Neuro biotech Aquinnah Pharmaceuticals has a new vice president of research: Travis Wager, Ph.D., who wore various hats during his 20-year tenure at Pfizer. Wager will head up Aquinnah's discovery efforts for treatments targeting neurodegenerative diseases, including amyotrophic lateral sclerosis and Alzheimer's disease.
Wager has led small molecule design and served as a project leader for Pfizer's neuroscience and pain research unit. In addition to developing compounds targeting Alzheimer's disease, he also worked on assets to treat schizophrenia, ADHD, narcolepsy and allergic rhinitis, Aquinnah said in a statement. His move from Big Pharma to biotech comes after Pfizer announced it would back out of Alzheimer's and Parkinson's in January, with plans to cut about 300 jobs and some earlier-stage projects from its neuro pipeline.
Later that month, the Big Pharma specified it was dropping eight projects in total, predominately phase 1 tests in Alzheimer’s, but also a midstage Parkinson’s drug, and a phase 2 drug for epilepsy.
"We are very excited to welcome Travis to our growing team," said Aquinnah CEO Glenn Larsen, Ph.D. "His leadership and experience at Pfizer, where he helped advance eight neuroscience programs to clinical development, and his deep and extensive research and development experience will be invaluable as we advance our therapeutic programs targeting stress granules in both ALS, tau biology in Alzheimer's and other neurodegenerative diseases."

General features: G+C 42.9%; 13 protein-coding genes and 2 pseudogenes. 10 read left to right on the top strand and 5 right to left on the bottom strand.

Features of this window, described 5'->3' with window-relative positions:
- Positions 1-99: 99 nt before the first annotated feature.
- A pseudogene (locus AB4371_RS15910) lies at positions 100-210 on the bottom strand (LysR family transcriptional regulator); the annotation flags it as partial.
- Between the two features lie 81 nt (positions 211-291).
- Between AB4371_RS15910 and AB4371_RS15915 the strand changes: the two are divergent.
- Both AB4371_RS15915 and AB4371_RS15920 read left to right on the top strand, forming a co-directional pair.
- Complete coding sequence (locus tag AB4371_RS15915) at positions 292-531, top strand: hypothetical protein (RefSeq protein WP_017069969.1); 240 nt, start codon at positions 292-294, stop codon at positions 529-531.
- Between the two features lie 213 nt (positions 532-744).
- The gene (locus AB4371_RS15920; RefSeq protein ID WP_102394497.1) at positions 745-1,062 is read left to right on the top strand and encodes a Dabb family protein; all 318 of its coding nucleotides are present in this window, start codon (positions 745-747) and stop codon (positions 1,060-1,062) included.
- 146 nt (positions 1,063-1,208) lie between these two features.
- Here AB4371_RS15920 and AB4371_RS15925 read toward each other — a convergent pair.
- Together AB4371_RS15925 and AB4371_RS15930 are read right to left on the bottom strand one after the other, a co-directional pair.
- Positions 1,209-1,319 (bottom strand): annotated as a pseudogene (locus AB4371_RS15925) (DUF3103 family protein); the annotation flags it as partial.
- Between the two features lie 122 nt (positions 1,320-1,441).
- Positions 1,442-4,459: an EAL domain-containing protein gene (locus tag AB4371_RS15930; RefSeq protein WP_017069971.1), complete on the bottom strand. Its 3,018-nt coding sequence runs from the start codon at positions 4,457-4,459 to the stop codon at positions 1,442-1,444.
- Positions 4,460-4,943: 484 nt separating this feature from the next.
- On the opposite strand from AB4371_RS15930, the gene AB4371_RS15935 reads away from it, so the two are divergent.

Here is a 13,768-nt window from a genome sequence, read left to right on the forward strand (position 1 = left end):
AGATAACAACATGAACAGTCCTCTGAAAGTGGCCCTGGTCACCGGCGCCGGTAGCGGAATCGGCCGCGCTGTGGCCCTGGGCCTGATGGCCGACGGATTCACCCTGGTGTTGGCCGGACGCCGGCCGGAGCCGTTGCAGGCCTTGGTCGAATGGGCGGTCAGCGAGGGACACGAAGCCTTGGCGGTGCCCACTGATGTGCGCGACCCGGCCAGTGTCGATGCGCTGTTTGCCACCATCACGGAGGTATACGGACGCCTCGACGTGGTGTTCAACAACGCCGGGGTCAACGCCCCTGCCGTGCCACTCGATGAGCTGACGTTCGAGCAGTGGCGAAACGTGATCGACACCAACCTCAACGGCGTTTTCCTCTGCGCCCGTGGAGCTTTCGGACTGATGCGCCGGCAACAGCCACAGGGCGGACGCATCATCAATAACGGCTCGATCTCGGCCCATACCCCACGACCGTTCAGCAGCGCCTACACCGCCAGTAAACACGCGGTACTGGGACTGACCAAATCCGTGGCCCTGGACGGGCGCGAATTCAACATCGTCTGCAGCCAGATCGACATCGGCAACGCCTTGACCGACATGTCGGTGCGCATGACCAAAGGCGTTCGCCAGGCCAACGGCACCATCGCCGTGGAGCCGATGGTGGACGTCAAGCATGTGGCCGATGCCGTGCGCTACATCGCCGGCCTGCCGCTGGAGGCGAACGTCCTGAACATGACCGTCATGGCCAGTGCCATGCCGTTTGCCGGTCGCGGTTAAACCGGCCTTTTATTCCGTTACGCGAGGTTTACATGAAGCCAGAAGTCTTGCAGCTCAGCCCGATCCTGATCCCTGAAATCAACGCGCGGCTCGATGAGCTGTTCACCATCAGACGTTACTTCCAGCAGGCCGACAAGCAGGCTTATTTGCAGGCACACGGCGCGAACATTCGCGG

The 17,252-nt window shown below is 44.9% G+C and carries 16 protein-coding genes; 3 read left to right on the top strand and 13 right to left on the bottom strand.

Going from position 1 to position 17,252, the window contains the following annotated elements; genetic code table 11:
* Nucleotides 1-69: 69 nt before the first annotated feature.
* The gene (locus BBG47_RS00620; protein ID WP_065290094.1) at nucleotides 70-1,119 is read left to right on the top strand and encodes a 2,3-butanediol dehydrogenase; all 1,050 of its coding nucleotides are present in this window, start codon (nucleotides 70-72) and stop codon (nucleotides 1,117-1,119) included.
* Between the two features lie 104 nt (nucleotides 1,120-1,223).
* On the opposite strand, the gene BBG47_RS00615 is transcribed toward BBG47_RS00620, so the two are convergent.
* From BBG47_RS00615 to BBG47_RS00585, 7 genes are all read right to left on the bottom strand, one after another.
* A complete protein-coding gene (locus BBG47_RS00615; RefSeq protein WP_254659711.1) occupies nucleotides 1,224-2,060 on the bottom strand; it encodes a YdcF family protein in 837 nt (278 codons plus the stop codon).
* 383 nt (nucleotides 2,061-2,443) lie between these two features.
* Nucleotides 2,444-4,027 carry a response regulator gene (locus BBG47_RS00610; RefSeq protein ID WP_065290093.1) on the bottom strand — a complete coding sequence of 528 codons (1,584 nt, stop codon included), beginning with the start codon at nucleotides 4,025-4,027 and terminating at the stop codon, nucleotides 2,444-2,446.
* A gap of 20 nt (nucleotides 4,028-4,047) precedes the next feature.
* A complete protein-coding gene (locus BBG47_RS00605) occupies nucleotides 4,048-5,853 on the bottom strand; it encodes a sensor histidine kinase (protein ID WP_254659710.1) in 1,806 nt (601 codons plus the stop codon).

Aquinnah is taking aim at a pathway that links persistent stress granules to neurodegenerative disease. Stress granules are part of a cellular repair response when the body encounters stress, such as an injury, says Ben Wolozin, Aquinnah's chief scientific officer. They form when RNA binding proteins flow out of the nucleus into the cytoplasm and bind up specialized RNA and proteins, leaving free other RNA and proteins designed to repair damage.
Stress granules usually disperse once the cell's enzymes have repaired the damage. But some people may have a mutation that makes these aggregations "stickier," causing them to accumulate and become "persistent." Where they build up determines a person's symptoms, the company says: "Accumulation in the spinal cord results in motor dysfunction and ALS, while accumulation in the hippocampus causes memory loss and Alzheimer’s disease."
Aquinnah is trying to make it in a field that has not seen any real R&D advance in 15 years. In 2018 alone, vTv Therapeutics' azeliragon flunked a late-stage study in mild Alzheimer's, and Alzheon, which filed in March to pull in up to $81 million in its IPO, called it off a month later. And the previous fall, Eisai and Biogen's BAN2401 did not meet the mark in an early readout, and Axovant's intepirdine flopped in a phased 3 trial in mild to moderate Alzheimer's.
Pfizer's retreat from the difficult space has not fazed Wager.
"I look forward to leading the research and development team at Aquinnah and advancing our first-in-class medicines to accomplish Aquinnah's mission to provide life-changing impact for patients around the world," he said.